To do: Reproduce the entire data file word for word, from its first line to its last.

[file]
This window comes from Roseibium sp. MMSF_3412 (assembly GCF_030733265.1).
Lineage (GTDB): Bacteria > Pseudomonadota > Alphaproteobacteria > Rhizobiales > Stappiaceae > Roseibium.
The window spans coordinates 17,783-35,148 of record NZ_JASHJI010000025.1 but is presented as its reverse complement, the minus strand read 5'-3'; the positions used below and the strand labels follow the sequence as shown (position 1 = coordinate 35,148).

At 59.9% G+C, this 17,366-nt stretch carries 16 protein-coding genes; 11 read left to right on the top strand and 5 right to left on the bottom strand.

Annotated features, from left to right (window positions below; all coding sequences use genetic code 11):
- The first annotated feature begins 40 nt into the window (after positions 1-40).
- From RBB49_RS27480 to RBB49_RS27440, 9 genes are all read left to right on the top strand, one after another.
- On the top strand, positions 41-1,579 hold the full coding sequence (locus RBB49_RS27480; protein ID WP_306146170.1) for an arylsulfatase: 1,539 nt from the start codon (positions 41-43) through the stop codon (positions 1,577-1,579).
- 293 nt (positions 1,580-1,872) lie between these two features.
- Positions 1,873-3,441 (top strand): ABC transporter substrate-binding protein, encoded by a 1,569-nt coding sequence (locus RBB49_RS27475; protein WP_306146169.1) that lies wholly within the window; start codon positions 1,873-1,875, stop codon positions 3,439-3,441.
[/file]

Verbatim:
This window comes from Roseibium sp. MMSF_3412 (assembly GCF_030733265.1).
Lineage (GTDB): Bacteria > Pseudomonadota > Alphaproteobacteria > Rhizobiales > Stappiaceae > Roseibium.
The window spans coordinates 17,783-35,148 of record NZ_JASHJI010000025.1 but is presented as its reverse complement, the minus strand read 5'-3'; the positions used below and the strand labels follow the sequence as shown (position 1 = coordinate 35,148).

At 59.9% G+C, this 17,366-nt stretch carries 16 protein-coding genes; 11 read left to right on the top strand and 5 right to left on the bottom strand.

Annotated features, from left to right (window positions below; all coding sequences use genetic code 11):
- The first annotated feature begins 40 nt into the window (after positions 1-40).
- From RBB49_RS27480 to RBB49_RS27440, 9 genes are all read left to right on the top strand, one after another.
- On the top strand, positions 41-1,579 hold the full coding sequence (locus RBB49_RS27480; protein ID WP_306146170.1) for an arylsulfatase: 1,539 nt from the start codon (positions 41-43) through the stop codon (positions 1,577-1,579).
- 293 nt (positions 1,580-1,872) lie between these two features.
- Positions 1,873-3,441 (top strand): ABC transporter substrate-binding protein, encoded by a 1,569-nt coding sequence (locus RBB49_RS27475; protein WP_306146169.1) that lies wholly within the window; start codon positions 1,873-1,875, stop codon positions 3,439-3,441.